Violence reduction service expanded
14 Jan 2020 10:43 AM
Pioneering hospital-based Navigator programme operating in Dundee.
Tayside patients affected by violent and chaotic lifestyles are being offered compassionate help and support when presenting at A&E following the expansion of a ground-breaking project to Ninewells Hospital.
The Navigator service encourages patients involved in violence to make the positive changes needed to improve their lives.
Navigator staff connect vulnerable patients with support services that can help address their needs including addiction, mental health problems and all forms of violence, including domestic abuse.
Working with the A&E teams the Navigators also support clinical staff to diffuse challenging situations, enabling the best care for patients.
The service, run by the Scottish Violence Reduction Unit and Medics Against Violence, has helped almost 2,000 people to date in other areas of Scotland since its inception in 2015.
Officially launching the service Justice Secretary Humza Yousaf said:
“While there is less crime and fewer victims than a decade ago, there remains a small number of people who experience a disproportionate level of repeat incidents of violence. We are determined to do more to support these individuals and the Navigator service has a vital part to play in reducing the impact of violence.
“Navigators do a remarkable job, helping to support people often living in difficult circumstances, to receive support that can truly be life changing. Their interventions in emergency departments have a massive impact on the individual and also benefit their families and the wider community.
“The bespoke and personal approach taken by Scotland’s Navigators ensures that some of the most vulnerable patients within emergency departments can get access to the help and support that is right for them. I am delighted to see this service extended to Ninewells where our Navigators can make a real difference.”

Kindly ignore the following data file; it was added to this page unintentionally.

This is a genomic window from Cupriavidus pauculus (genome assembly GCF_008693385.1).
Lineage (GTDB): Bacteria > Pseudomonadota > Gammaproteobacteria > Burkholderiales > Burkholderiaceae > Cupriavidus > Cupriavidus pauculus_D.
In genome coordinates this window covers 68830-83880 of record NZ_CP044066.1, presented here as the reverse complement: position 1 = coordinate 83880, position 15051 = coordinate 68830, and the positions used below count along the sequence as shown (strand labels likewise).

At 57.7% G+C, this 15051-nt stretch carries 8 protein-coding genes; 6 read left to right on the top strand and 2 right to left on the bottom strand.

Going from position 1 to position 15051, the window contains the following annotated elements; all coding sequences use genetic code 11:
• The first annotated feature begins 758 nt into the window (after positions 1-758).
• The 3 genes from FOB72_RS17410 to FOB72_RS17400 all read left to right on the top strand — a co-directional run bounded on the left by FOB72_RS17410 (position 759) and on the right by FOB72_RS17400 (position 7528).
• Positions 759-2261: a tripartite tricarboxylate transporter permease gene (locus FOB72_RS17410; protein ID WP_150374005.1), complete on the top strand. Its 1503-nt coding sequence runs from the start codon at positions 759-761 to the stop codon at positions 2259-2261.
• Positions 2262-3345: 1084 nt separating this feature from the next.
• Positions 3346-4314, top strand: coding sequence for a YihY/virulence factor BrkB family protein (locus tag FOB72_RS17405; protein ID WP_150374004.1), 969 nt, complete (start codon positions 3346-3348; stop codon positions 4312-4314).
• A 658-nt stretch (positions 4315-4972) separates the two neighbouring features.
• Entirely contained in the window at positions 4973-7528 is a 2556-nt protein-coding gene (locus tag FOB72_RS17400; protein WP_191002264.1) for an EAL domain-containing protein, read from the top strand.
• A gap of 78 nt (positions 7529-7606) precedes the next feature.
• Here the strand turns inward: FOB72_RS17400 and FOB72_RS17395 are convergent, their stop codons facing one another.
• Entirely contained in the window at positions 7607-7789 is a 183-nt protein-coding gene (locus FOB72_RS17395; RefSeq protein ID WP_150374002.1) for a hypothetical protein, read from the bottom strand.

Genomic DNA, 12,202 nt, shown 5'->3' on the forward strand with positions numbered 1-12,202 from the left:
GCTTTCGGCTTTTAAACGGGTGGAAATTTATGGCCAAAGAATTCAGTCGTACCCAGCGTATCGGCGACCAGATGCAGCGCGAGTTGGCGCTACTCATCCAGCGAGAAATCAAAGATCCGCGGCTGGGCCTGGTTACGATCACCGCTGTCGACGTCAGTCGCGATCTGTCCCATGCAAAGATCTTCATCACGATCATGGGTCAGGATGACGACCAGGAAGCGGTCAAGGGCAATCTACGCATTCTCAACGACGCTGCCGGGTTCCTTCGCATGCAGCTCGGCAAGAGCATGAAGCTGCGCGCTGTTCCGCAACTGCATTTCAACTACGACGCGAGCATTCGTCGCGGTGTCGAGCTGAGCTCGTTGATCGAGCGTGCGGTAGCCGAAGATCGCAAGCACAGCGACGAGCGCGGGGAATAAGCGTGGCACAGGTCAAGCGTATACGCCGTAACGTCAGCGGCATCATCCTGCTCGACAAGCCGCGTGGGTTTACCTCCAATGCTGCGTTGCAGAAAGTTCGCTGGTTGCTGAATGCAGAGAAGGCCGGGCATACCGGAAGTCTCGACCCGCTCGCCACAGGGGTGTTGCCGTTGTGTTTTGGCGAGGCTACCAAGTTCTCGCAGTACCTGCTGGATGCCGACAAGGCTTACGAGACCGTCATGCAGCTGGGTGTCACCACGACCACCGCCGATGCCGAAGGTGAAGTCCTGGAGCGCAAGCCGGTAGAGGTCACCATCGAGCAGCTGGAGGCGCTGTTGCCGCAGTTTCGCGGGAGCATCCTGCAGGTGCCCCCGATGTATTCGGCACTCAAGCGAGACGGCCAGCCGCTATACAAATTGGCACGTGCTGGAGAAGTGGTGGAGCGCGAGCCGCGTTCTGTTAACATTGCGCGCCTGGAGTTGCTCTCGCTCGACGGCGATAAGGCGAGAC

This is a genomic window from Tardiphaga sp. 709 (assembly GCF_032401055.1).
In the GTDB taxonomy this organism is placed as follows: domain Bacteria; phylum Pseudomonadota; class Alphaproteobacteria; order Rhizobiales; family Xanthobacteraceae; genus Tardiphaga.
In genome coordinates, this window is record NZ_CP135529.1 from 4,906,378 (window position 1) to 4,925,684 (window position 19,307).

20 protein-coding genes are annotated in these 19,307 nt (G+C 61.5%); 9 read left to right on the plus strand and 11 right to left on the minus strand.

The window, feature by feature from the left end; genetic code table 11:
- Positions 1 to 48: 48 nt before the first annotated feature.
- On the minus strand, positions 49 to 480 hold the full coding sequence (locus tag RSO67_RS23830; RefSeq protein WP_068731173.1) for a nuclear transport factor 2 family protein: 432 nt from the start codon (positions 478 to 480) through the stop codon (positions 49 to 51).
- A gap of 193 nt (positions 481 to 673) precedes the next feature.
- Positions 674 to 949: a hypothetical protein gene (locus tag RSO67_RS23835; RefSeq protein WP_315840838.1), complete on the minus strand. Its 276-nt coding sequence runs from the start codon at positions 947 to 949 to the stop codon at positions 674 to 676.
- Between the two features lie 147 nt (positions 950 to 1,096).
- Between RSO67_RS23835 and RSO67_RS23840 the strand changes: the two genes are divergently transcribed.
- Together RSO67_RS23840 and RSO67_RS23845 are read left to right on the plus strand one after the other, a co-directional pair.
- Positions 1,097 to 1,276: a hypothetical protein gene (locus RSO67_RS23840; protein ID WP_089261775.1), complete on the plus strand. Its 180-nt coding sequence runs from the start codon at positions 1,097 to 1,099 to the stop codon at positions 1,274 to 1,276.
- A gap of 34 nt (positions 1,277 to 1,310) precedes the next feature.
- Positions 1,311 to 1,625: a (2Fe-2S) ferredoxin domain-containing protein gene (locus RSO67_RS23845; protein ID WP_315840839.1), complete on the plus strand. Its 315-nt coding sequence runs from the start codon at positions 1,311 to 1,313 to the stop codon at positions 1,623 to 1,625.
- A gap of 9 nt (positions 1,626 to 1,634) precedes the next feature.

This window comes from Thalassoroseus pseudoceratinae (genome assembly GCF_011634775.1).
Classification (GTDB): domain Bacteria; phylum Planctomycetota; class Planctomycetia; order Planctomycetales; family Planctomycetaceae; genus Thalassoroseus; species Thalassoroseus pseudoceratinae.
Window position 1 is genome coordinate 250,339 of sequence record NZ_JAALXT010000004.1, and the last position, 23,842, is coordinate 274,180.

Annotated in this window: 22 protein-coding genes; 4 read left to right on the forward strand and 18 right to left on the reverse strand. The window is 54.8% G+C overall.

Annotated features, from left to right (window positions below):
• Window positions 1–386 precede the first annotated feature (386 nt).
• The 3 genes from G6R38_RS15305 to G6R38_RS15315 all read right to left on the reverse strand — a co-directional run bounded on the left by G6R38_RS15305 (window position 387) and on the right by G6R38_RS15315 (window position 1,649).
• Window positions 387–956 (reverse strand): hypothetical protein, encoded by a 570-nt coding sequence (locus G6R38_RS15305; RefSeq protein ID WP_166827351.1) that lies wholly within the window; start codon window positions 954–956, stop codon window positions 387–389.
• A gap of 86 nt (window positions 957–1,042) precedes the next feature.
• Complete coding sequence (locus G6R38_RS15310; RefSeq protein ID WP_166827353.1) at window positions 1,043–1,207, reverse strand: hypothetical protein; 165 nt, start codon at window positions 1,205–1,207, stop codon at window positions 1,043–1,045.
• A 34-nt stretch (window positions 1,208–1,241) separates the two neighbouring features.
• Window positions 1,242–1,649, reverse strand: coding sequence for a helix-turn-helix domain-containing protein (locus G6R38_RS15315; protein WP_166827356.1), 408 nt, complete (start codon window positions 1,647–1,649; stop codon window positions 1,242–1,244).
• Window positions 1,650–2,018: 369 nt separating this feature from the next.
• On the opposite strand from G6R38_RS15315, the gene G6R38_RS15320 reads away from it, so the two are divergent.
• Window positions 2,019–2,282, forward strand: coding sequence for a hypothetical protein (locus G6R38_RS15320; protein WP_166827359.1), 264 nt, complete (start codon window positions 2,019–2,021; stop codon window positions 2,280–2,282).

Director of the Scottish Violence Reduction Unit Niven Rennie said:
"We already know Navigator plays an important part in helping people break free from the cycle of violence by supporting patients and NHS staff and then acting as a bridge to life changing services.
We are delighted that Navigator has now been established in six Emergency Departments across the country and are excited about the expansion into Dundee. With the backing of NHS Tayside we look forward to supporting patients, their families and their communities to live lives free from violence and the effects of violence."
NHS Tayside Chief Executive Grant Archibald said:
“The Navigators are already proving to be a very valuable addition to our high-performing Emergency Department team at Ninewells.
"Reaching out to some of our most vulnerable patients, the Navigators are in a unique position of being able to offer support when people are at a crisis point by linking them, and importantly their families, with services in their own communities.
"Being treated at the Emergency Department is often just one step in a patient's journey and it is by hospital and community services working together like this that we can make the biggest difference to patients and their families."
The Navigator programme has been developed by the Scottish Government-funded Scottish Violence Reduction Unit (SVRU) and Medics Against Violence (MAV).
The Ninewells expansion is funded through NHS Tayside’s Health and Social Care partnership and will receive £80,000 in its first year.
The Navigators Programme aims to interrupt violence by identifying and supporting people within the Emergency Department (ED) or ward at the point and time of need. The programme started at the Glasgow Royal Infirmary in December 2015 and was rolled out further to Edinburgh Royal Infirmary in 2017 and into Queen Elizabeth hospital in Glasgow and Cross House Hospital in the later part of 2018. Expansion of the programme to Ninewells is part of a wider expansion. The Programme expanded to the Royal Alexandra Hospital in Paisley at the end of 2019 and further expansion is being explored at Wishaw General Hospital in Lanarkshire.